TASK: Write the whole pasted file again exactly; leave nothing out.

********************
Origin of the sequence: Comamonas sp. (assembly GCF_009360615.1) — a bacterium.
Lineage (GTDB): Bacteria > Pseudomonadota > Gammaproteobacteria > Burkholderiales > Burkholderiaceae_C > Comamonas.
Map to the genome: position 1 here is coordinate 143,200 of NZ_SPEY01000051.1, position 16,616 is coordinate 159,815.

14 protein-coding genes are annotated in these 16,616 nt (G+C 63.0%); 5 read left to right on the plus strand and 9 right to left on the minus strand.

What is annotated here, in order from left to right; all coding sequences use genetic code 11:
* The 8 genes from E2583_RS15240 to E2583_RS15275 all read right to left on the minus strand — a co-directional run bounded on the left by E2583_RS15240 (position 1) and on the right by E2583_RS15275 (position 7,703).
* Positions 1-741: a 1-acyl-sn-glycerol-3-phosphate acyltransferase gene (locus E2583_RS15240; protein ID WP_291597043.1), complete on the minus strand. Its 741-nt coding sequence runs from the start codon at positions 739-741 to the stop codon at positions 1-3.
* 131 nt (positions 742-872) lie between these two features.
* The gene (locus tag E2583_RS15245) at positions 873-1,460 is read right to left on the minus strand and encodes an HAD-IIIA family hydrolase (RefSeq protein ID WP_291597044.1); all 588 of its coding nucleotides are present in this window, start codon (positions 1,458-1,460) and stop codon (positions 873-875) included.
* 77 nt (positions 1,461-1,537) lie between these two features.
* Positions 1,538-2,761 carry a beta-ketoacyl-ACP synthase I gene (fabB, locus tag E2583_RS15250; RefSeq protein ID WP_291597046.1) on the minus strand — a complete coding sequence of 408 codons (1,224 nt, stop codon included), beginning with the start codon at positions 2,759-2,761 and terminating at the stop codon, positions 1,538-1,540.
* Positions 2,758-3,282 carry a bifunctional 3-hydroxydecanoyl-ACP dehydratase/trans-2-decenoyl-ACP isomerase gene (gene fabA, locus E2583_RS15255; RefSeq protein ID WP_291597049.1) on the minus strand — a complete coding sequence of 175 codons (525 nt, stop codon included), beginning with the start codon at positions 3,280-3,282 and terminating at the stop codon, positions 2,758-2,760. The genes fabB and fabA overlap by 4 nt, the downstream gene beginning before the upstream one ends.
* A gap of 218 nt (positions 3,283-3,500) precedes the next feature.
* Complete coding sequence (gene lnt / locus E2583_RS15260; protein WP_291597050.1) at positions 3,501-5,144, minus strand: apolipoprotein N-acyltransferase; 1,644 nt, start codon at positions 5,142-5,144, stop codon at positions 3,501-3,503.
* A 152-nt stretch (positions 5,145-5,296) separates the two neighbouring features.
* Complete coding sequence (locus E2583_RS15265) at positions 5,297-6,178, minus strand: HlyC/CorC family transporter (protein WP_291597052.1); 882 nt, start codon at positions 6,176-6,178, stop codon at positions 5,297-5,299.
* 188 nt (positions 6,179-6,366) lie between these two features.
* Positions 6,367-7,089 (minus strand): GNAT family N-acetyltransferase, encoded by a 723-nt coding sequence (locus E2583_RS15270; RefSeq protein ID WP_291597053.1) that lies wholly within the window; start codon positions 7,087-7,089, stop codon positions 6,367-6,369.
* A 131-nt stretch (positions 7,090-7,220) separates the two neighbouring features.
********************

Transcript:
Origin of the sequence: Comamonas sp. (assembly GCF_009360615.1) — a bacterium.
Lineage (GTDB): Bacteria > Pseudomonadota > Gammaproteobacteria > Burkholderiales > Burkholderiaceae_C > Comamonas.
Map to the genome: position 1 here is coordinate 143,200 of NZ_SPEY01000051.1, position 16,616 is coordinate 159,815.

14 protein-coding genes are annotated in these 16,616 nt (G+C 63.0%); 5 read left to right on the plus strand and 9 right to left on the minus strand.

What is annotated here, in order from left to right; all coding sequences use genetic code 11:
* The 8 genes from E2583_RS15240 to E2583_RS15275 all read right to left on the minus strand — a co-directional run bounded on the left by E2583_RS15240 (position 1) and on the right by E2583_RS15275 (position 7,703).
* Positions 1-741: a 1-acyl-sn-glycerol-3-phosphate acyltransferase gene (locus E2583_RS15240; protein ID WP_291597043.1), complete on the minus strand. Its 741-nt coding sequence runs from the start codon at positions 739-741 to the stop codon at positions 1-3.
* 131 nt (positions 742-872) lie between these two features.
* The gene (locus tag E2583_RS15245) at positions 873-1,460 is read right to left on the minus strand and encodes an HAD-IIIA family hydrolase (RefSeq protein ID WP_291597044.1); all 588 of its coding nucleotides are present in this window, start codon (positions 1,458-1,460) and stop codon (positions 873-875) included.
* 77 nt (positions 1,461-1,537) lie between these two features.
* Positions 1,538-2,761 carry a beta-ketoacyl-ACP synthase I gene (fabB, locus tag E2583_RS15250; RefSeq protein ID WP_291597046.1) on the minus strand — a complete coding sequence of 408 codons (1,224 nt, stop codon included), beginning with the start codon at positions 2,759-2,761 and terminating at the stop codon, positions 1,538-1,540.
* Positions 2,758-3,282 carry a bifunctional 3-hydroxydecanoyl-ACP dehydratase/trans-2-decenoyl-ACP isomerase gene (gene fabA, locus E2583_RS15255; RefSeq protein ID WP_291597049.1) on the minus strand — a complete coding sequence of 175 codons (525 nt, stop codon included), beginning with the start codon at positions 3,280-3,282 and terminating at the stop codon, positions 2,758-2,760. The genes fabB and fabA overlap by 4 nt, the downstream gene beginning before the upstream one ends.
* A gap of 218 nt (positions 3,283-3,500) precedes the next feature.
* Complete coding sequence (gene lnt / locus E2583_RS15260; protein WP_291597050.1) at positions 3,501-5,144, minus strand: apolipoprotein N-acyltransferase; 1,644 nt, start codon at positions 5,142-5,144, stop codon at positions 3,501-3,503.
* A 152-nt stretch (positions 5,145-5,296) separates the two neighbouring features.
* Complete coding sequence (locus E2583_RS15265) at positions 5,297-6,178, minus strand: HlyC/CorC family transporter (protein WP_291597052.1); 882 nt, start codon at positions 6,176-6,178, stop codon at positions 5,297-5,299.
* 188 nt (positions 6,179-6,366) lie between these two features.
* Positions 6,367-7,089 (minus strand): GNAT family N-acetyltransferase, encoded by a 723-nt coding sequence (locus E2583_RS15270; RefSeq protein ID WP_291597053.1) that lies wholly within the window; start codon positions 7,087-7,089, stop codon positions 6,367-6,369.
* A 131-nt stretch (positions 7,090-7,220) separates the two neighbouring features.